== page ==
New Israeli coalition ‘raises questions’: US

Washington said it had "seen reports from Israel describing it as the most right-wing coalition in Israel's history."

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The United States said Wednesday that the make-up of Israel's new right-wing coalition raises "legitimate questions" about the government's commitment to a two-state solution in its conflict with the Palestinians.

In a rare comment on the internal politics of a US ally, State Department spokesman Mark Toner said Washington had "seen reports from Israel describing it as the most right-wing coalition in Israel's history."

"And we also know that many of its ministers have said they oppose a two-state solution. This raises legitimate questions about the direction it may be headed in and what kind of policies it may adopt."

The spokesman also restated the United States' support for a negotiated end to the conflict between Israel and the Palestinians based on two states living side by side within agreed borders.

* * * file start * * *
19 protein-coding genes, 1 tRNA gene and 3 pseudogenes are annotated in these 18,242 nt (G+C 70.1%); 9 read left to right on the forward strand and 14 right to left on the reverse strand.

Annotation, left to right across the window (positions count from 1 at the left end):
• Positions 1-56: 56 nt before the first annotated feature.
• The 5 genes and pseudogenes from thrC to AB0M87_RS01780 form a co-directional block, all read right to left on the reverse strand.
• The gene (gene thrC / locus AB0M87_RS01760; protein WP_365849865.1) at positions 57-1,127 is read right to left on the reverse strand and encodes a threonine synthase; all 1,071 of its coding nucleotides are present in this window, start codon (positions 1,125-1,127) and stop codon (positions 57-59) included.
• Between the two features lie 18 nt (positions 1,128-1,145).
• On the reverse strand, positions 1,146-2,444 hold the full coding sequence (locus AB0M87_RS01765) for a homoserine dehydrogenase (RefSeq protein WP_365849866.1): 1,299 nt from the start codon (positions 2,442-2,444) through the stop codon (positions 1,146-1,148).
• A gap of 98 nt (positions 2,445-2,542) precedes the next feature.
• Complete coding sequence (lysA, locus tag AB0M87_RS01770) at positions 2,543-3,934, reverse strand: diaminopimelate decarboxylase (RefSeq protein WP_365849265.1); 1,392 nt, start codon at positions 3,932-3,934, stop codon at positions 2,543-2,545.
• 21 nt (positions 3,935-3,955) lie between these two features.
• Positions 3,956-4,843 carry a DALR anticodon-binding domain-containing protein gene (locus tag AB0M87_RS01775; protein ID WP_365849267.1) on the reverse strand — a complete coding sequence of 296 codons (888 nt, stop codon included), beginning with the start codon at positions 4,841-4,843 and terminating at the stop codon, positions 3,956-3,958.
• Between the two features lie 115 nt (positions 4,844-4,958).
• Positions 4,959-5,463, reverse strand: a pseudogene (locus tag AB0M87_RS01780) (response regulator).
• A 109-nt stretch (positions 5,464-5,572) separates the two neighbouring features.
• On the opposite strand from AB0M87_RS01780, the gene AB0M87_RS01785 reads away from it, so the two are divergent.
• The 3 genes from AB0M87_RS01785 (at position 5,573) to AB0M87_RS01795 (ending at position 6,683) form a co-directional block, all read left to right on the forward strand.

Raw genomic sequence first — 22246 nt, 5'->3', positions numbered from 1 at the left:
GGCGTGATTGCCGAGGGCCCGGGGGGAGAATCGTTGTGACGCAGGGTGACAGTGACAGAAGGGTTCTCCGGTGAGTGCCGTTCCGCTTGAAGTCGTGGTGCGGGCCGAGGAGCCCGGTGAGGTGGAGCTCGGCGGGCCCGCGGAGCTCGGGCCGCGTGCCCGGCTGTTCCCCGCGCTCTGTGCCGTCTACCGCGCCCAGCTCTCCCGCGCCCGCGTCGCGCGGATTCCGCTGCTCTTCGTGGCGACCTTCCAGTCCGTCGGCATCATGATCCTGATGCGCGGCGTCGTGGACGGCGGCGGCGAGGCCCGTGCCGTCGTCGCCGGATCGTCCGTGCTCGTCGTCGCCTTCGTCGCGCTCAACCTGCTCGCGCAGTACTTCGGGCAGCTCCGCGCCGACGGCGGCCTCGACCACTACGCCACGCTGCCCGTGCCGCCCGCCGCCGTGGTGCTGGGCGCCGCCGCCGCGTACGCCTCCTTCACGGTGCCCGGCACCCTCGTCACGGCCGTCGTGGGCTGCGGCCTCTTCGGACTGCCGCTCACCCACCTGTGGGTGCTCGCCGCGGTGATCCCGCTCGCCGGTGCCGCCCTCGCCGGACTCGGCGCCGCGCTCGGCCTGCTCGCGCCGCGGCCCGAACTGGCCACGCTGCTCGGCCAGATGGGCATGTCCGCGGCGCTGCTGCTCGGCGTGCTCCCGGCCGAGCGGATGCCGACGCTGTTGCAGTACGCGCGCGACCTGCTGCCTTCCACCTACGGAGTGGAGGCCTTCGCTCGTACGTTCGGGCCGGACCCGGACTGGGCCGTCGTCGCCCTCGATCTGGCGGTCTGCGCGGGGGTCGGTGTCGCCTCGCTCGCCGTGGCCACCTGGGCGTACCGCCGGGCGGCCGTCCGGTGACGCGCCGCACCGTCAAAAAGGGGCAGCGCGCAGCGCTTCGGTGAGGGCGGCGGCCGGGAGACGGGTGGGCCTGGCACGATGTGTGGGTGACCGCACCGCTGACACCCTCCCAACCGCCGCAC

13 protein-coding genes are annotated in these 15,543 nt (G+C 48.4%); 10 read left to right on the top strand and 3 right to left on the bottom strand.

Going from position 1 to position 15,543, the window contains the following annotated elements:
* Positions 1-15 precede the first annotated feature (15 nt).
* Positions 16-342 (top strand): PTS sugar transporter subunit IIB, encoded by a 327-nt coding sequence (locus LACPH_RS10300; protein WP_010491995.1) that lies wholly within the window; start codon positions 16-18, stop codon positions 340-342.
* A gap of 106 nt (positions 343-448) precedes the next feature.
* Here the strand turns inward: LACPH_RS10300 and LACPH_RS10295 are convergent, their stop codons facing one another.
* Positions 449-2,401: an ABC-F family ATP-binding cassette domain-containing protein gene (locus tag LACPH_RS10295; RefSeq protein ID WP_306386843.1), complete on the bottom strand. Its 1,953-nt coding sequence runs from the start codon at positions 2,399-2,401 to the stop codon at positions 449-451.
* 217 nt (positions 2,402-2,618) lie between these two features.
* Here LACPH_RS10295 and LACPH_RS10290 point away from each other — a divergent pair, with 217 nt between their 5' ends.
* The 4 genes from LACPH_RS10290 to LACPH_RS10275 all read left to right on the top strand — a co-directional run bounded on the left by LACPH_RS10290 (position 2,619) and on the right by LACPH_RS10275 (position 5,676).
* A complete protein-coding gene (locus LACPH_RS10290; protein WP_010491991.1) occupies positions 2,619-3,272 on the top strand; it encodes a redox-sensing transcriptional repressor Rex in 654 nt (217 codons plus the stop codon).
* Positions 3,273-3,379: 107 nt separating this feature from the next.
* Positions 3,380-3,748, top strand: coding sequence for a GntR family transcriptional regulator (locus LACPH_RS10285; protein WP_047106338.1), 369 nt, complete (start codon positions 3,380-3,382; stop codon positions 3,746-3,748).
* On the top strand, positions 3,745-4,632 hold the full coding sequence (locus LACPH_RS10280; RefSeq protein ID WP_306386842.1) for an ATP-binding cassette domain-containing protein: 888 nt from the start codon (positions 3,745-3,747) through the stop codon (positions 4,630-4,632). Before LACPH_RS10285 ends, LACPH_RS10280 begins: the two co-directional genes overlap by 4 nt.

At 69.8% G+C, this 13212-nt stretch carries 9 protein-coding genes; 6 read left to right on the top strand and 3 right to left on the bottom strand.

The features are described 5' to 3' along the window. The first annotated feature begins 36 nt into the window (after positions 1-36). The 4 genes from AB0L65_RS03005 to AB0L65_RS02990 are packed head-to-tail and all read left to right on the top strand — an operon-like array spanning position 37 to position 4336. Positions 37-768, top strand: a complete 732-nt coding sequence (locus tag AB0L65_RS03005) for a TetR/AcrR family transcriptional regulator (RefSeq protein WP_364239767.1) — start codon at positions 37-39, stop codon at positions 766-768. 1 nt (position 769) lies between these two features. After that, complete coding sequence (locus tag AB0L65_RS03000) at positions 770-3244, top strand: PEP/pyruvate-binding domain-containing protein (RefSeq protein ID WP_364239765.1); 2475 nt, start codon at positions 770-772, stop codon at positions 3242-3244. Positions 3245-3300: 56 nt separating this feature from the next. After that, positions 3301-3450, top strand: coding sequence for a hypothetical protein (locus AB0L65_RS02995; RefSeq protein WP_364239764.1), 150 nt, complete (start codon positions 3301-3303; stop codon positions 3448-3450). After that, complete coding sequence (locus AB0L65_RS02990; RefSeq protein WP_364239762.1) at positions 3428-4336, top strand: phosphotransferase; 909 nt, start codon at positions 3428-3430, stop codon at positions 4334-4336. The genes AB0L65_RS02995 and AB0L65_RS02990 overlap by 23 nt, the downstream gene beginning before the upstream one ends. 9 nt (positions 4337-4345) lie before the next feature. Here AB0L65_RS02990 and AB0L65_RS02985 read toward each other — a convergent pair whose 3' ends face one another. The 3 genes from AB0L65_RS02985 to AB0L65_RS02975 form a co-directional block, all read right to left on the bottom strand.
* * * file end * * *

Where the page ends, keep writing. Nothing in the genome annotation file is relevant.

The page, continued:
Earlier, Israeli Prime Minister Benjamin Netanyahu had named hardline nationalist Avigdor Lieberman as defense minister and welcomed lawmakers from his Yisrael Beitenu party to the ranks of his coalition.

Netanyahu has continued to insist that he wants to negotiate peace with the Palestinians, but Lieberman's arrival in the cabinet has raised concerns inside and outside of Israel that it will toughen its stance.

"Ultimately we're going to judge this government based on its actions," Toner said.

"We are going to work with this government as we have worked with every Israeli government that preceded it with the goal of strengthening cooperation. And we remain steadfast in our commitment to the security of Israel and to the two-state solution."

A senior Palestinian official said on Wednesday the appointment of a hardline right-winger as Israel's defense minister represents a "real threat" to regional stability.

"The existence of this government brings a real threat of instability and extremism in the region," Palestinian chief negotiator Saeb Erekat told AFP, adding that the appointment would "result in apartheid, racism and religious and political extremism."